Twin-screw Superchargers

Some types of twin-screw superchargers, like the Roots, sit above the engine and produce considerable noise. Noise suppression techniques are employed to subdue the whine or whistle from the compressed air exiting the discharge outlet.

3. Centrifugal Superchargers

A centrifugal supercharger powers an impeller, similar to a rotor, at speeds of 50,000 to 60,000 RPM, swiftly drawing air into a compact compressor housing. Centrifugal force causes the air to radiate outward, leaving the impeller at high speed but low pressure. Surrounding stationary vanes, called a diffuser, convert this air to low-speed, high-pressure by reducing velocity through collisions. Centrifugal superchargers, the most efficient and common forced induction systems, are compact, lightweight, and front-mounted.

Centrifugal Superchargers

They emit a distinctive whine during engine acceleration. Notable 2021 models with OEM centrifugal superchargers include the Jaguar XF, Dodge Charger, Volvo S90, and Ford Mustang. These superchargers can be added as after-market enhancements, with kits available for DIY installation. Customization with superchargers is prevalent in funny cars and fuel racers, and several auto manufacturers include them in production models.

Advantages of Superchargers

  1. Increased Horsepower: The primary advantage of adding a supercharger is a significant boost in horsepower, effectively transforming an ordinary vehicle into one with the performance characteristics of a larger and more powerful engine.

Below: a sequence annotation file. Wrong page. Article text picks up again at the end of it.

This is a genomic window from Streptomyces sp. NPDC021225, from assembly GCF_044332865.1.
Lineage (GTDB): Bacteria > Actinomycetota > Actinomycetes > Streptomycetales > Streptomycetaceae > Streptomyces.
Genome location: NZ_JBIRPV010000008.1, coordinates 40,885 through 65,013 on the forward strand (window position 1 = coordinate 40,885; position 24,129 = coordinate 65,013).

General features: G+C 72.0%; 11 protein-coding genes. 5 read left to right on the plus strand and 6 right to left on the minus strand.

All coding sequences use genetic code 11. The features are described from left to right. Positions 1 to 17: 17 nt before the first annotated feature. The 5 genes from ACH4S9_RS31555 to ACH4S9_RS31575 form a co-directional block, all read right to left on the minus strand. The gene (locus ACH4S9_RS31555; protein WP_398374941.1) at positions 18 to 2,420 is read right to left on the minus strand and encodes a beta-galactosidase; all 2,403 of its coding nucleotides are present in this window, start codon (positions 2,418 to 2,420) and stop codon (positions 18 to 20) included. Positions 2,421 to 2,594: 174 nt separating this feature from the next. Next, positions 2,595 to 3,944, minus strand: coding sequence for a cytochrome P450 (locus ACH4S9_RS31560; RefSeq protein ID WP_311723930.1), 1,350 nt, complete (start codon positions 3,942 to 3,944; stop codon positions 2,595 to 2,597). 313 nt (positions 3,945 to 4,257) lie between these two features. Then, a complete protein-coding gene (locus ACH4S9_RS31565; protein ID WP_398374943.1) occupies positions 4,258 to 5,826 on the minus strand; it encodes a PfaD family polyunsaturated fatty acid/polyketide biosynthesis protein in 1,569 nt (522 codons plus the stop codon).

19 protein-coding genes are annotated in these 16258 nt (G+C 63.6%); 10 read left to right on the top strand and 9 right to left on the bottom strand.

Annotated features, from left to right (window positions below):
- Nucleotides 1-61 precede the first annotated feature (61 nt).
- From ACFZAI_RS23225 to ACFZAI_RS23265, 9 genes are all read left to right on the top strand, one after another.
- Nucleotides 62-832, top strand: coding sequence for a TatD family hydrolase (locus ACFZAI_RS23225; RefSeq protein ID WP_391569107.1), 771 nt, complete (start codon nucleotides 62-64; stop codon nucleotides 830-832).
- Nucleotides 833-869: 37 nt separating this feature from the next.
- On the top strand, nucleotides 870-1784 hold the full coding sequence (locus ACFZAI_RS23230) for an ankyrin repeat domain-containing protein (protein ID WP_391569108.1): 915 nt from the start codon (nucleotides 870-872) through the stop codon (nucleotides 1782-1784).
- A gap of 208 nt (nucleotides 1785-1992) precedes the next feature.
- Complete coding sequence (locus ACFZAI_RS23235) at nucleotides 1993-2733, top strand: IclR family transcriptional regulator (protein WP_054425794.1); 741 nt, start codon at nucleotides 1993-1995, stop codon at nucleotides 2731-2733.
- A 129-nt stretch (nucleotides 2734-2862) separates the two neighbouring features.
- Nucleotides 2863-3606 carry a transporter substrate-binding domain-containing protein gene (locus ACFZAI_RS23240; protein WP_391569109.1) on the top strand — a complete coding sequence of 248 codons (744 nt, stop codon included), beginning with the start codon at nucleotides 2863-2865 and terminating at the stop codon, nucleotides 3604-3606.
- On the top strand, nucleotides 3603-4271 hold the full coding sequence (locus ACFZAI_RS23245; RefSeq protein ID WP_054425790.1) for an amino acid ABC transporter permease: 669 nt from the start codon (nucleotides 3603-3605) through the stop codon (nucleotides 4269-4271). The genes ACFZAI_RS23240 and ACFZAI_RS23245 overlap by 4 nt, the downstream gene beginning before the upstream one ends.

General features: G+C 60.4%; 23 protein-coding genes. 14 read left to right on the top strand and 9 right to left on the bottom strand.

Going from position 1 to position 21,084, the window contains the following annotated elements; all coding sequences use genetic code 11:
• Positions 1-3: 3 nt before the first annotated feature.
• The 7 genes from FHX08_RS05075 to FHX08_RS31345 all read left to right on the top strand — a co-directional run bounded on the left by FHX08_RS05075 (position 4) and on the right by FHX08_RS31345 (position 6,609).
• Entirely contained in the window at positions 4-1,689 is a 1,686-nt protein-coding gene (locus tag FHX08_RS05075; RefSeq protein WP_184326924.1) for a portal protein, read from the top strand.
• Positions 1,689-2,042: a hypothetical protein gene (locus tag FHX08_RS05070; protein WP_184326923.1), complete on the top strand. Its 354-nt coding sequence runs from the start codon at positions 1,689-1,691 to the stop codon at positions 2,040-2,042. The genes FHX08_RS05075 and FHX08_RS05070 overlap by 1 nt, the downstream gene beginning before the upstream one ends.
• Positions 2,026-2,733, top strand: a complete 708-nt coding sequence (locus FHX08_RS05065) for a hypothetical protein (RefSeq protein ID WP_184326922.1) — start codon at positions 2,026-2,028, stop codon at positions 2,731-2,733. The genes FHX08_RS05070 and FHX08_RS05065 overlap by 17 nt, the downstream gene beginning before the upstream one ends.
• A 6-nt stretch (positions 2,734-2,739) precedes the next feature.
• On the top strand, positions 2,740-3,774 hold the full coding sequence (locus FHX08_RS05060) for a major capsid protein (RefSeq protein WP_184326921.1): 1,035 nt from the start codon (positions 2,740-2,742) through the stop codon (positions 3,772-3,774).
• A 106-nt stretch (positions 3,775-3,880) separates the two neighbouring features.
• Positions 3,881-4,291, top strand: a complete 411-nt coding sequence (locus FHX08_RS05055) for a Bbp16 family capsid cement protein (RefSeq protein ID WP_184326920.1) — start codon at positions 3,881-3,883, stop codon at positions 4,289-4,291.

2. No Lag: Superchargers, unlike turbochargers, don’t experience lag—the delay between pressing the gas pedal and the engine’s response. Directly driven by the crankshaft, superchargers deliver immediate and consistent power.
  3. Efficiency at Different RPMs: Superchargers exhibit varying efficiency across RPM ranges. Roots and twin-screw types excel at lower RPM, delivering more power, whereas centrifugal superchargers are more efficient at higher RPM.
  4. Installation and Maintenance: Installing a supercharger is simpler and more cost-effective than a turbocharger. Superchargers can be bolted to the top or side of the engine, needing less extensive modification. Moreover, they are generally easier to service and maintain.
  5. Aircraft Applications: Superchargers are commonly used in aircraft engines, especially in high-altitude conditions where there is less oxygen for combustion. This innovation allows airplanes to maintain engine performance at higher altitudes, contributing to their efficiency and functionality.
  6. Cooling Considerations: While modern turbochargers have automated cooling systems, superchargers benefit from a good warm-up for optimal efficiency. They work most efficiently at normal operating temperatures.

In summary, superchargers offer immediate power, avoid lag, and are relatively easier to install and maintain compared to turbochargers. Their versatility is evident in applications ranging from automotive performance enhancements to aviation, where consistent power at high altitudes is crucial.

Disadvantages of Superchargers